Digital Signatures

When classified information is sent electronically from one individual to another, some form of encryption must be used to protect the information from prying eyes. Because internet technology relies on the transmission of data through the public domain, this encryption is absolutely essential to preserving the security of electronically-transmitted information. Public key encryption, which was first developed in the 1970s, has gradually come to dominate the "cryptology market" because of its innate advantages over private-key methods of encrypting data; unlike its counterpart, public key encryption does not require that individuals share a secret key.

Although public key encryption algorithms such as RSA have achieved universal acceptance in the modern cryptology arena, they remain vulnerable to many potential security threats. For example, because public key encryption involves the "receiver" providing a public key to any "senders" who wish to send him confidential information (the receiver uses a different, private key to decrypt the data), it is entirely possible for a devious individual to send an encrypted message to the receiver that appears to have been sent from someone else; after all, the public key used to encrypt this message is fully available to everyone. In other words, public encryption systems such as RSA do not intrinsically protect against false sender identification.

In order to avoid this potential pitfall, a "digital signature" is used to ensure that the receiver indeed receives the information from whoever he thinks sent it. In its simplest implementation, making a "digital signature" involves adding one's name along with a timestamp to the document one is sending, encrypting this document (or at least the "signature" part) with one's own private key, encrypting it again with the receiver's public key, and then sending it. The receiver can then decrypt the document by first applying his own private key to it, and then applying the sender's public key to the result. Because the receiver uses the sender's public key to decrypt the "signature," he can be certain that the sender's private key was used to encrypt it, and thus is assured that the person who sent the document was indeed the expected sender.

Unfortunately, while this technique for digital signing is theoretically feasible, the public-key algorithms that it depends on are generally too inefficient and require too much computation to be used in practical implementations. To save time, digital signature protocols therefore utilize a "one-way hashing function" to generate a sender's signature for a given document. The implementation of this technique is fairly simple: the sender first produces a "one-way hash" of the document he wishes to send and encrypts this hash with his private key. The sender then encrypts the document itself with the receiver's public key and sends the document, along with the "signed" hash, to the receiver. The receiver decrypts the document (with his private key) and applies the same one-way hash to it. Finally, he applies the sender's public key to the "signed" hash (the hash that was sent to him). The signature is validated if the hash that the receiver generated from the document matches the decrypted "signed" hash the he received from the sender.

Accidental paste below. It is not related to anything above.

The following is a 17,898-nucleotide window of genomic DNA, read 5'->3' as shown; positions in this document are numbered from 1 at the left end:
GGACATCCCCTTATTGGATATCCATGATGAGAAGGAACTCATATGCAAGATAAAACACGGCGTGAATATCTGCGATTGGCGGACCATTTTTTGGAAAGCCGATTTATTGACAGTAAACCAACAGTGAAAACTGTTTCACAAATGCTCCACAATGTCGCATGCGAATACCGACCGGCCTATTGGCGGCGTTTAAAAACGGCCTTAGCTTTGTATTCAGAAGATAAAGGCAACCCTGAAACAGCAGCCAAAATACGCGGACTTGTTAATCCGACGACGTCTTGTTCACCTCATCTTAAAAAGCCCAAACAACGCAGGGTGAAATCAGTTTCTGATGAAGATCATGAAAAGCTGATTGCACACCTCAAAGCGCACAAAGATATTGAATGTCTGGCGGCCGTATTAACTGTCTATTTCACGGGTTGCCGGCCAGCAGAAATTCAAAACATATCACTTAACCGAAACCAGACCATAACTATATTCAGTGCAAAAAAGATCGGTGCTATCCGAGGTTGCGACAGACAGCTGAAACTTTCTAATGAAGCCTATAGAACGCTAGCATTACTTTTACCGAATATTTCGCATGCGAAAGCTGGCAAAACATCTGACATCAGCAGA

This one-way hashing technique for generating digital signatures has several advantages over the simpler signing technique described earlier. One important feature of one-way hashing is that it enables the sender to "sign" only a small piece of the original document, thus greatly reducing the time needed to "prepare" (encrypt) the document for sending. Another benefit of this protocol is that its digital signatures can be kept separate from their originating documents. This feature allows us to efficiently process multiple signatures of a single document. For example, if multiple users are to "sign" a document, the former method of digital signing requires that one user sign the document, and subsequent users sign the document "on top" of preceding signatures. Unfortunately, such a system requires one to verify all of the signatures if he wants to verify the first signature. With a one-way hash signing system, each user simply signs a hash of the document, and each of these signatures can be individually verified.